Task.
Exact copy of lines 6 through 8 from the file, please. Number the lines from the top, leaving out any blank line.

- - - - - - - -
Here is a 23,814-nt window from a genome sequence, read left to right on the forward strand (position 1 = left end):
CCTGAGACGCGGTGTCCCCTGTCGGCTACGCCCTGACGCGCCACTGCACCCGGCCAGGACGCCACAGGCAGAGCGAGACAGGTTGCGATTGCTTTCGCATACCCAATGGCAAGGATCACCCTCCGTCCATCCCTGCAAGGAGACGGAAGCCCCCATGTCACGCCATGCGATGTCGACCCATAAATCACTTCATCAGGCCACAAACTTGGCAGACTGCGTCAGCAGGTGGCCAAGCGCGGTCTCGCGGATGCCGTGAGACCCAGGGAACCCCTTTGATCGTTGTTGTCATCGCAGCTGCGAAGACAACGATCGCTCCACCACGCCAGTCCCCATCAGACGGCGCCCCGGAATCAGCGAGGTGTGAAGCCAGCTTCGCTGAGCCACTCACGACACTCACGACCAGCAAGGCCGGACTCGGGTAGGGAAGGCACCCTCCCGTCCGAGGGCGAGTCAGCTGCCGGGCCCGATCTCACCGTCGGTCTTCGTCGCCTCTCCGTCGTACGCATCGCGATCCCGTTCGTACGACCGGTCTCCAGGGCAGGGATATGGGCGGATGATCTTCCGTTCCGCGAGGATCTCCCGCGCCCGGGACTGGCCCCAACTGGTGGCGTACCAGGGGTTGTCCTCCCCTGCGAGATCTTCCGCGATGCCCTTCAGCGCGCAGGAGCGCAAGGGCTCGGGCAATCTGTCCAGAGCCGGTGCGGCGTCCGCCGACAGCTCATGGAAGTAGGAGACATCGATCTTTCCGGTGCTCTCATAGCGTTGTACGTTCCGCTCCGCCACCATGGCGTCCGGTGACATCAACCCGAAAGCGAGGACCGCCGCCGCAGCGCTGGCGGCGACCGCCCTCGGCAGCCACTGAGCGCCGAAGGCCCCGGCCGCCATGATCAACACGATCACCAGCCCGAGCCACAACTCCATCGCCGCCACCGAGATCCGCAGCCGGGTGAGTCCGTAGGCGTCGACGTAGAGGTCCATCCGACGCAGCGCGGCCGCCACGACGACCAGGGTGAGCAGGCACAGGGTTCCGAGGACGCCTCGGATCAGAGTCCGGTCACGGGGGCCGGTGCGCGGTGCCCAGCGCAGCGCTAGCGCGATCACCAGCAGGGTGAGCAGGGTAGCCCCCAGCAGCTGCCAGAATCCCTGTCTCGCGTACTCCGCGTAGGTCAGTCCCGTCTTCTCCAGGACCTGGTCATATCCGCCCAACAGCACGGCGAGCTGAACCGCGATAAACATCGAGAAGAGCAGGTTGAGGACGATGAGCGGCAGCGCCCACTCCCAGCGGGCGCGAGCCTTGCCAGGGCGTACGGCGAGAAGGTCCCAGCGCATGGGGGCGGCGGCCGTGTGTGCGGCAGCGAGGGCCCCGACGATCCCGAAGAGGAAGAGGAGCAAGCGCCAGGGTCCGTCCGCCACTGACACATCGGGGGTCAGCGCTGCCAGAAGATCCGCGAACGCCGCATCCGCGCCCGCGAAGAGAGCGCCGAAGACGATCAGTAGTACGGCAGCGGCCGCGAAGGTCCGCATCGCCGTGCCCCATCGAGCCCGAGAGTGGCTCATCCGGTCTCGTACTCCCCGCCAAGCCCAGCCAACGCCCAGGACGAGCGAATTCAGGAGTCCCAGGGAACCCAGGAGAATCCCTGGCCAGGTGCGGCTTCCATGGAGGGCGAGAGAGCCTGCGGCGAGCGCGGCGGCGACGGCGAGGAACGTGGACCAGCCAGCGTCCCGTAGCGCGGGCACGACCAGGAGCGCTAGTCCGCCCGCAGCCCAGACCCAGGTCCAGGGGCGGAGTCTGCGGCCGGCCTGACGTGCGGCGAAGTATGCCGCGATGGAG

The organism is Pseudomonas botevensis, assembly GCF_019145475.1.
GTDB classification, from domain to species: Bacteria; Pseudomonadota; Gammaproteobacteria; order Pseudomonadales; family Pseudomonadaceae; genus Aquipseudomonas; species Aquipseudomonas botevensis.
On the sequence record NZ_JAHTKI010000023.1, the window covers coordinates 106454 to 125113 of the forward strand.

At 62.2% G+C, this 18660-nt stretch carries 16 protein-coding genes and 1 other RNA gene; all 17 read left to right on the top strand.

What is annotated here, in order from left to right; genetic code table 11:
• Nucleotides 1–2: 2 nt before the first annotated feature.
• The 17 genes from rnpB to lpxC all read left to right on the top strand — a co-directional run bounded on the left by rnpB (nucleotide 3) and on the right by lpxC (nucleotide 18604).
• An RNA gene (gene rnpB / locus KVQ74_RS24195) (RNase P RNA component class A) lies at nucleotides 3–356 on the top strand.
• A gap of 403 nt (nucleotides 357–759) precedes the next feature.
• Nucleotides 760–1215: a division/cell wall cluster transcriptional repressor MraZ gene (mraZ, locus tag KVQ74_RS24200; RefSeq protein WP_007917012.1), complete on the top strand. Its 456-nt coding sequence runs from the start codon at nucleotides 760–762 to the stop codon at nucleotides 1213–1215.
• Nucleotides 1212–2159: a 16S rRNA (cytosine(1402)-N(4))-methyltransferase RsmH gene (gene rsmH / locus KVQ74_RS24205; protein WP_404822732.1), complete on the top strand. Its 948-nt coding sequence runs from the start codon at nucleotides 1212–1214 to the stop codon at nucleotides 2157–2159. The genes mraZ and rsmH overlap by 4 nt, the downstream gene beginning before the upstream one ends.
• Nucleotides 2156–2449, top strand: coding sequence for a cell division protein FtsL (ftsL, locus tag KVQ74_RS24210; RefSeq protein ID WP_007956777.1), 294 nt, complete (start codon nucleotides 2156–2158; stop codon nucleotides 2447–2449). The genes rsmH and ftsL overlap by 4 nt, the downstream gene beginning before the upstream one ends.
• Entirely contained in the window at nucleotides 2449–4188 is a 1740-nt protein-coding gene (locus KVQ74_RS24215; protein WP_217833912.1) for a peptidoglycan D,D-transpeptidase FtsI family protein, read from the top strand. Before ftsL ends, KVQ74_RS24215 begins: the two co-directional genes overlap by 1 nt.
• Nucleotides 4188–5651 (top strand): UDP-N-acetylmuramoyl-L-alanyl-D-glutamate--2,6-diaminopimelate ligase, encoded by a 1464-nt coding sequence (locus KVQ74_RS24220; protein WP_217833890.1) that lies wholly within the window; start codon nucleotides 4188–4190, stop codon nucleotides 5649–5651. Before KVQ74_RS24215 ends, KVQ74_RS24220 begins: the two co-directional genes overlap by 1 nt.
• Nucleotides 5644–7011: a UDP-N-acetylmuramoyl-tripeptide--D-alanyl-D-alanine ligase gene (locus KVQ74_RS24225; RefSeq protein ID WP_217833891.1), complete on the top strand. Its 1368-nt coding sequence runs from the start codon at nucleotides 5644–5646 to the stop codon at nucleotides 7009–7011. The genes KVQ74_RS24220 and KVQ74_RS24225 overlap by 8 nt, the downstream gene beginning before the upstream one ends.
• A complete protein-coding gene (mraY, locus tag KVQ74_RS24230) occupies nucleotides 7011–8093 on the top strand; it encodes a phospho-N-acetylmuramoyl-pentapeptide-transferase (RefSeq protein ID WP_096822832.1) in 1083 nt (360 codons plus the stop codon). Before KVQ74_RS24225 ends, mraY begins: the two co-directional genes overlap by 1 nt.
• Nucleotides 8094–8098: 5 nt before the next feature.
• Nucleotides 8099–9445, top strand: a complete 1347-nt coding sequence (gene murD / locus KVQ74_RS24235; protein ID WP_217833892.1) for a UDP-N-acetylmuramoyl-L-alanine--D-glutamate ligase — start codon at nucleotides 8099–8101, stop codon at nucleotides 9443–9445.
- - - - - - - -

At 62.2% G+C, this 18660-nt stretch carries 16 protein-coding genes and 1 other RNA gene; all 17 read left to right on the top strand.

What is annotated here, in order from left to right; genetic code table 11:
• Nucleotides 1–2: 2 nt before the first annotated feature.